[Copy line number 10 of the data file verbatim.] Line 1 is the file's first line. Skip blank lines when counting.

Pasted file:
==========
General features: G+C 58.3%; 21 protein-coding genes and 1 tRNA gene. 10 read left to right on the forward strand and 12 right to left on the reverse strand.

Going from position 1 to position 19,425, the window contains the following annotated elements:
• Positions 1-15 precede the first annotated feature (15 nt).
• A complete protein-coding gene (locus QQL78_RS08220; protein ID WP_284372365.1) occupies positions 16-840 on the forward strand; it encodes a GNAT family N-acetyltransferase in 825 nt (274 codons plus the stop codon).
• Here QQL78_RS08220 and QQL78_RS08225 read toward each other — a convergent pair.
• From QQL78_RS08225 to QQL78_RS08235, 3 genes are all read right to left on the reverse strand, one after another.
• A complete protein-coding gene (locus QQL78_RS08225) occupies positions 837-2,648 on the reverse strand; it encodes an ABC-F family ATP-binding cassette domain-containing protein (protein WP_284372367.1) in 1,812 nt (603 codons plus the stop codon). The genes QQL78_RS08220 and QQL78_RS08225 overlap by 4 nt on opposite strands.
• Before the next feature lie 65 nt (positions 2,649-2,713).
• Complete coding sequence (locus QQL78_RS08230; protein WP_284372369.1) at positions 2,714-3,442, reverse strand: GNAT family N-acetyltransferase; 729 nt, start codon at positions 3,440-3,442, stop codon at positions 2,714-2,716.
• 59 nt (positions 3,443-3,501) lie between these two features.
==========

• 59 nt (positions 3,443-3,501) lie between these two features.